Paul Mitchell CEO Exec Produces FUEL

fuelJohn Paul DeJoria assumes the role of executive producer of FUEL, the 2008 Sundance Audience Award winning documentary directed by environmentalist Josh Tickell which investigates the replacement of fossil fuels with renewable energy.  FUEL is an insightful portrait of America’s addiction to oil and an uplifting testament to the immediacy of new energy solutions.  DeJoria appears in the film alongside Julia Roberts, Richard Branson, Willie Nelson, Sheryl Crow and other celebs and politicos passionate about the cause. DeJoria is filmed filling the Patron train with biodiesel fuel, and discussing how corporations have a responsibility to help change the world.  He also explains how biodiesel can help in this initiative while simultaneously saving money.

A firm commitment to caring for the earth influences every aspect of John Paul Mitchell Systems’ policymaking and strategy.  DeJoria has been a longtime supporter of alternative energy, from utilizing solar power for the harvesting of Awapuhi at the Paul Mitchell farm in Hawaii to supporting the development of solar-powered vehicles via the Stanford Solar Car Project.  “Alternative fuels are one of the most efficient answers to our nation and the world’s energy needs,” says DeJoria.  “The FUEL film is a great example of just exactly how alternative energy makes sense.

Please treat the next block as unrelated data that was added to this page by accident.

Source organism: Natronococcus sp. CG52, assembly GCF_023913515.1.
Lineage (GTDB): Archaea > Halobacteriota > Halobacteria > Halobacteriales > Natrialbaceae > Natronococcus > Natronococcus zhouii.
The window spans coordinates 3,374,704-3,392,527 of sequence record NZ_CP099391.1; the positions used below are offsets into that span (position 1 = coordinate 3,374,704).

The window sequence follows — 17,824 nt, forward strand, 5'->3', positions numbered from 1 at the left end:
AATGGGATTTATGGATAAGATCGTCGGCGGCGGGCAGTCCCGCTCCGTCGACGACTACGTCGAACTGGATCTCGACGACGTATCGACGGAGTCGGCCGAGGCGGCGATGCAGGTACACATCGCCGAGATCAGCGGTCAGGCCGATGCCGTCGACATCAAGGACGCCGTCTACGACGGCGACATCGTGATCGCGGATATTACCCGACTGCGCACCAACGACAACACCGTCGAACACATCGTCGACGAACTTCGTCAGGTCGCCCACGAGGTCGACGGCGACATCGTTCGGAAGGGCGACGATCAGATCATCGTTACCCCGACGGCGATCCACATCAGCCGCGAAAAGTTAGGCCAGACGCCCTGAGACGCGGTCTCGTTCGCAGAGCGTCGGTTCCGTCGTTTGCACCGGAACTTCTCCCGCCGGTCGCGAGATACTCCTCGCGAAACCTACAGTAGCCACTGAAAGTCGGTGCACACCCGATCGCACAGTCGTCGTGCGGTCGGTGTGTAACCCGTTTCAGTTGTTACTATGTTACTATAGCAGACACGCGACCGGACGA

Check out FUEL debuts in Los Angeles on February 13th and in New York on March 13th; FUEL will be playing at limited theatres nationwide; for a complete list of theatres, visit www.thefuelfilm.com.

Put Goody Aside Hear Comes A New Ponytail Holder

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Who out there wears their hair up in a ponytail and only has Goody to show for it?  I am definitely a member.  Check out these fancy ponytail holders that truly make a style splash by Di Manno Designs.  They include animal print holders and Swaraovski crystals embellished ponytail holders!  This definitely makes a fashion statement. I love it!